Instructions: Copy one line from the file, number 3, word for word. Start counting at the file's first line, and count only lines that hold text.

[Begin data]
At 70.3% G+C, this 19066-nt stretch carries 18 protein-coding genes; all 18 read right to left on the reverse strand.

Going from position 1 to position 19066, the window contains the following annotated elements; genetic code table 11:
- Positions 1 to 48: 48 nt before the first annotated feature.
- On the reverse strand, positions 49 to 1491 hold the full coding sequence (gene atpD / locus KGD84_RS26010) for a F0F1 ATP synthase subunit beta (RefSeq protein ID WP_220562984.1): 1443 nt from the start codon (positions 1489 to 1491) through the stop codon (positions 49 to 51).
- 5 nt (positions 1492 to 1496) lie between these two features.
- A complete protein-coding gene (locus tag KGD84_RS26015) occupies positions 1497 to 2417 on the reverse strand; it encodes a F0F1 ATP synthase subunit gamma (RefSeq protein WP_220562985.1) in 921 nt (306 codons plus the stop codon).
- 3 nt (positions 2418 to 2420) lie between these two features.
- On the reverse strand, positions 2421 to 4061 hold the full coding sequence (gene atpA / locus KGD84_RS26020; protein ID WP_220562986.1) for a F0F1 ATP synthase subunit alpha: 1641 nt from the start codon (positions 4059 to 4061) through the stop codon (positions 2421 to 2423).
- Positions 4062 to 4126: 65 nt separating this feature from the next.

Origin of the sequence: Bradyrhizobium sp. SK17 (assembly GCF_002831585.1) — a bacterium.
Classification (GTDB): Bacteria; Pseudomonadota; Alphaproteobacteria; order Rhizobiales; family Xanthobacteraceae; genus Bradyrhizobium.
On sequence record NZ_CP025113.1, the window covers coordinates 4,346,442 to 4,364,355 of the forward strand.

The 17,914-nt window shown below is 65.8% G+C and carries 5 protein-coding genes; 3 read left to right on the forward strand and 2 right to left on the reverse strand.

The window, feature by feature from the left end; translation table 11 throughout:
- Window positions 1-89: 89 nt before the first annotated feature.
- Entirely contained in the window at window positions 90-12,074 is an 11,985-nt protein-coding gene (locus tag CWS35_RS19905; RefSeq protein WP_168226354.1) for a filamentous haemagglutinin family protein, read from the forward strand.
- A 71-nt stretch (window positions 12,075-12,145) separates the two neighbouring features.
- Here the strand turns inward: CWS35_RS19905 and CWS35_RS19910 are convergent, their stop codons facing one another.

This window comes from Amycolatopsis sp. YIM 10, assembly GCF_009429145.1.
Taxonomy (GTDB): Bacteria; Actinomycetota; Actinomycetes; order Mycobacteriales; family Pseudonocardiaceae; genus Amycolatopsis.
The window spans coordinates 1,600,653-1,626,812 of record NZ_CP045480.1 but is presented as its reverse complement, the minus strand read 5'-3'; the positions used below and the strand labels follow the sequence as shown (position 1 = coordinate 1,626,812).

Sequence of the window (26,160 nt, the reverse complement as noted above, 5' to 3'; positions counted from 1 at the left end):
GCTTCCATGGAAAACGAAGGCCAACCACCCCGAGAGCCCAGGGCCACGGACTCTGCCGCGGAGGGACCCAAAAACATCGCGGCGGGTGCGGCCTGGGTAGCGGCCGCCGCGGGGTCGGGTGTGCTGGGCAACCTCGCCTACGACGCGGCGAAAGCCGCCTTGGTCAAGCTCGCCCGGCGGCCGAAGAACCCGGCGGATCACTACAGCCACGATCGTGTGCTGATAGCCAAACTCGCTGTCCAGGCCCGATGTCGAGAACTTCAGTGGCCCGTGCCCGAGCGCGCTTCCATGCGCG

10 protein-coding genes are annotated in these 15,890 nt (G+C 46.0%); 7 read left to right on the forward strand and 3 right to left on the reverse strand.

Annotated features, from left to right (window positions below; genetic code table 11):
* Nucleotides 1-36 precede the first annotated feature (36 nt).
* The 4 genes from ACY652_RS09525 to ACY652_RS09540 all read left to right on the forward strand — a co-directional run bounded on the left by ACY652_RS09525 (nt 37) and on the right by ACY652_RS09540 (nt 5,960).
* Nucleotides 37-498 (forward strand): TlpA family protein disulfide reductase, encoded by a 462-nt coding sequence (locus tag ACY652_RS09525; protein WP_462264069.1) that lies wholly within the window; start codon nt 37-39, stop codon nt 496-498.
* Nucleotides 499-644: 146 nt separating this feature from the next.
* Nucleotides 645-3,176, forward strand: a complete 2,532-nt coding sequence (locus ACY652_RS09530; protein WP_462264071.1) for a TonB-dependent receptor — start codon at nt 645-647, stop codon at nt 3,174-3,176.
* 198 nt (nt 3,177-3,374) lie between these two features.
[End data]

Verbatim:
- Positions 1 to 48: 48 nt before the first annotated feature.